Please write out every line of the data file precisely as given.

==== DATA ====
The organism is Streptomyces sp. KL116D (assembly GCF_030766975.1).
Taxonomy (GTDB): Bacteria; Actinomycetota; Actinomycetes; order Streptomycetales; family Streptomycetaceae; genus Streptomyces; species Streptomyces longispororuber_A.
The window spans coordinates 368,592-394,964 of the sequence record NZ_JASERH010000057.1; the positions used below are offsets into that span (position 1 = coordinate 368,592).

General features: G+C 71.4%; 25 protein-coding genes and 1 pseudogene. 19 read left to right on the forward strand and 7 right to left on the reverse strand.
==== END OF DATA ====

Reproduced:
The organism is Streptomyces sp. KL116D (assembly GCF_030766975.1).
Taxonomy (GTDB): Bacteria; Actinomycetota; Actinomycetes; order Streptomycetales; family Streptomycetaceae; genus Streptomyces; species Streptomyces longispororuber_A.
The window spans coordinates 368,592-394,964 of the sequence record NZ_JASERH010000057.1; the positions used below are offsets into that span (position 1 = coordinate 368,592).

General features: G+C 71.4%; 25 protein-coding genes and 1 pseudogene. 19 read left to right on the forward strand and 7 right to left on the reverse strand.